Facebook icon
Twitter icon
e-mail icon

Vignettes of Black Tigers

On July 5, Eelam Tamils across the world remember and mourn the sacrifices made by the LTTE's elite women and men, the Black Tigers. “Karumpuli Naal” marks the sacrifice made by the first Black Tiger, Captain Miller, or Vallipuram Vasanthan, 33 years ago.

In 1987, he attacked a Sri Lankan Army garrison in Nelliyadi in the Jaffna district, by driving a small truck with explosives into it. Forty Sri Lankan soldiers were killed in the attack.

In 2008 the LTTE declared that 356 Black Tigers had laid down their lives, 254 of them in sea operations since Captain Miller's attack. It is not yet known how many sacrificed their lives during the final phases of the war. These are just two vignettes of the lives of the men and women who died under the command of the Black Tigers.

Reproduced from a piece by Sachi Sri Kantha.

Sea Black Tiger: Major Santhana

Date of Birth: 1973, February 11  Died: 2000, June 26.

Major Santhana knew well that her long dream and the objective would be successful this time. With this, she went to see her mother at home for the last time. Her mother told her, "Child, will you visit us frequently?". She responded, "I’ll return mother, very shortly". Her mother, at that moment, didn’t understand the meaning of her daughter's words. She bid farewell to her daughter, by hugging and kissing her, with tears. Her mother was unaware that Santhana would only return in photo.

Major Santha was one of the thousands of young women who joined the Movement to fight and liberate the Tamils from Sinhalese dominance. She was in Women’s Tiger battalion and in 1995, she joined the Black Tiger team. Once completing the special training assigned for the Black Tigers, Santhana began to search for targets.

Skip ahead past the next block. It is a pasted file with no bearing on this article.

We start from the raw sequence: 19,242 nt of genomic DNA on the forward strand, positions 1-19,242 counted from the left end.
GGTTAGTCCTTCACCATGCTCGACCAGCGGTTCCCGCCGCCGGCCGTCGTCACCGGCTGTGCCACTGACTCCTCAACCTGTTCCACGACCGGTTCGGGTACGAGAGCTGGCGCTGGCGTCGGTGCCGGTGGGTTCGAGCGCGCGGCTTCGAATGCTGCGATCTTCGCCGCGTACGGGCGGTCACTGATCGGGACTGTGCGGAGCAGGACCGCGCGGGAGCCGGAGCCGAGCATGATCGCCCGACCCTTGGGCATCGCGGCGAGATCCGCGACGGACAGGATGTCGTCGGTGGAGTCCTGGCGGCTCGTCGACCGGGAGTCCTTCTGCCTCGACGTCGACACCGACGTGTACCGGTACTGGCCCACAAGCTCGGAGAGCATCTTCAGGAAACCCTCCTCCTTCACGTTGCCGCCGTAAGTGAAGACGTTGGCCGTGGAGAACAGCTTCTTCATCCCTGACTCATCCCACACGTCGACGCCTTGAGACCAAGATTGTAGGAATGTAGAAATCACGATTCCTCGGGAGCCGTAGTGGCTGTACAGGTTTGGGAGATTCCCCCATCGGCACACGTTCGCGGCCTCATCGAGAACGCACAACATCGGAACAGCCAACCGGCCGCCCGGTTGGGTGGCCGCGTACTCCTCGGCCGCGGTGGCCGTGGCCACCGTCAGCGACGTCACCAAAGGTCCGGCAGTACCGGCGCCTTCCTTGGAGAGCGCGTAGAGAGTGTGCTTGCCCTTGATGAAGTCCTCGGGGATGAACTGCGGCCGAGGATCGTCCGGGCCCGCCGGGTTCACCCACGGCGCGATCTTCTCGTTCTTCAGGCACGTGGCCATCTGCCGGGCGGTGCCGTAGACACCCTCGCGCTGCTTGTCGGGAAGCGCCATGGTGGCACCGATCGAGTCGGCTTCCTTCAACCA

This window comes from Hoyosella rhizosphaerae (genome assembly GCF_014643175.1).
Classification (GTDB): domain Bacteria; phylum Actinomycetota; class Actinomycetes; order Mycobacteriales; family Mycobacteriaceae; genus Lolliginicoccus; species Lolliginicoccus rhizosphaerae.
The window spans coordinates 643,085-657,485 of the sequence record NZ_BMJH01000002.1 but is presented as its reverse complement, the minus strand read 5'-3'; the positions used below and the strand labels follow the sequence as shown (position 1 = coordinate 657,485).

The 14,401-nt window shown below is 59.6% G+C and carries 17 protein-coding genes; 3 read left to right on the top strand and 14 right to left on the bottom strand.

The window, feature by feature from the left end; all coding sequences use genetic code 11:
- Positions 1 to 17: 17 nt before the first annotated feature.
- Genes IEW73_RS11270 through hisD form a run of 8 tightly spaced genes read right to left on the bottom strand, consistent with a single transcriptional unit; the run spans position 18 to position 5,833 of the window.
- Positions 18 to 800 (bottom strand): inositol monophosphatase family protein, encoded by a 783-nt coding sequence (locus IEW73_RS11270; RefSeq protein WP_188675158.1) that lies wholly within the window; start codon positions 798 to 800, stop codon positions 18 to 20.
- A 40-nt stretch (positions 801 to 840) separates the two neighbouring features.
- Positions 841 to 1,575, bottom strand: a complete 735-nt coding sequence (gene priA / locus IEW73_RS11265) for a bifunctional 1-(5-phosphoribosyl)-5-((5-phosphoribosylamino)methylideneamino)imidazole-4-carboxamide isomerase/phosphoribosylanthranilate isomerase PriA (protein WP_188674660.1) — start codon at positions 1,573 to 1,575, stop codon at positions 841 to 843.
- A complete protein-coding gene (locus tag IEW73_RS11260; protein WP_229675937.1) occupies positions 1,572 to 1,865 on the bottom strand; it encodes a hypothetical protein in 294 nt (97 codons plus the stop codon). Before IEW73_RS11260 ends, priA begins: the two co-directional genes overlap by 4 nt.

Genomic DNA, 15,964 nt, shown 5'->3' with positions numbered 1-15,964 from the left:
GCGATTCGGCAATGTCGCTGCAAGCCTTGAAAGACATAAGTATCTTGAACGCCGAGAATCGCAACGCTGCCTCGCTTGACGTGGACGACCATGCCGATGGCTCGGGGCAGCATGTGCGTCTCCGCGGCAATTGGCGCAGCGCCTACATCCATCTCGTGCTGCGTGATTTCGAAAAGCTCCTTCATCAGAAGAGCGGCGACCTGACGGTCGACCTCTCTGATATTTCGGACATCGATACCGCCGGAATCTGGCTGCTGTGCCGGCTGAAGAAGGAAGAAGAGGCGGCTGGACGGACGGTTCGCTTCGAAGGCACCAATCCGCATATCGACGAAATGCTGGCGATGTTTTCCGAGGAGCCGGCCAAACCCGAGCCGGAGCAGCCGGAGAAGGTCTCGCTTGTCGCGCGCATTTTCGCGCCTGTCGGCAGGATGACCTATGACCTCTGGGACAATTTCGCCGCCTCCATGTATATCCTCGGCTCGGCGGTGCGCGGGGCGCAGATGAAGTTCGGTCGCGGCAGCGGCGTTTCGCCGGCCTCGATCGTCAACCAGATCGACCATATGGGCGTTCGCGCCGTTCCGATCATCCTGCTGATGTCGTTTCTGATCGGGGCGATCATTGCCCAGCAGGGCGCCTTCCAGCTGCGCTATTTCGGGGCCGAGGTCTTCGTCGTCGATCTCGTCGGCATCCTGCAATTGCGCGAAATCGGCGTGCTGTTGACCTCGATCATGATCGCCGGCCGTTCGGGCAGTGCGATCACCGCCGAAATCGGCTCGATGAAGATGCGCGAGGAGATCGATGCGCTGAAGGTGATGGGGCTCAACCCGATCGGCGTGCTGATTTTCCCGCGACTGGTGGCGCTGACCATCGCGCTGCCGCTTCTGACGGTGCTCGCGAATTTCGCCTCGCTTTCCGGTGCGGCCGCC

When she was about the launch her final attack, and when she boarded the boat, she handed her slippers to her fellow fighter, saying: “I’ll not return; so, you can keep this”. Within a minute, she cracked, “Suppose, if I return, please give the slippers back to me”. Even in her final moments, she delighted in making others smile, with a joke.

On June 26, 2000, the ship 'Ugana' brought armaments, explosives and food provisions to the Kankesanthurai harbor from Colombo for the army. The battle boats of the Sea Tigers and Black Tiger were on their mission to block and thwart this supply ship. About 55 miles from Point Pedro harbour, in the mid-sea, there was a confrontation of high intensity. Black Tiger boats cavalierly rammed the 'Ugana,' which then sank. Ten Sri Lankan navy cadres got killed. Those who wrote heroic history were Major Santhana and five of her colleagues; Black Sea Tigers, Lt. Col. Gnanendran, Major Suran, Major Nallappan, Capt. Ilamathi and Capt. Bhamini also settled into the sea permanently.


Black Tiger: Lt. Col. Borg

Date of Birth: 1959, November 11  Died: 1990, November 23.

In the heart of the Vanni district, the Mankulam military camp of Sinhalese was located. It carried out quite a number of atrocities. When Eelam War II began, the Liberation Tigers surrounded this military camp. There was a special plan to attack this camp. It was decided that a Black Tiger attack was needed to capture the camp.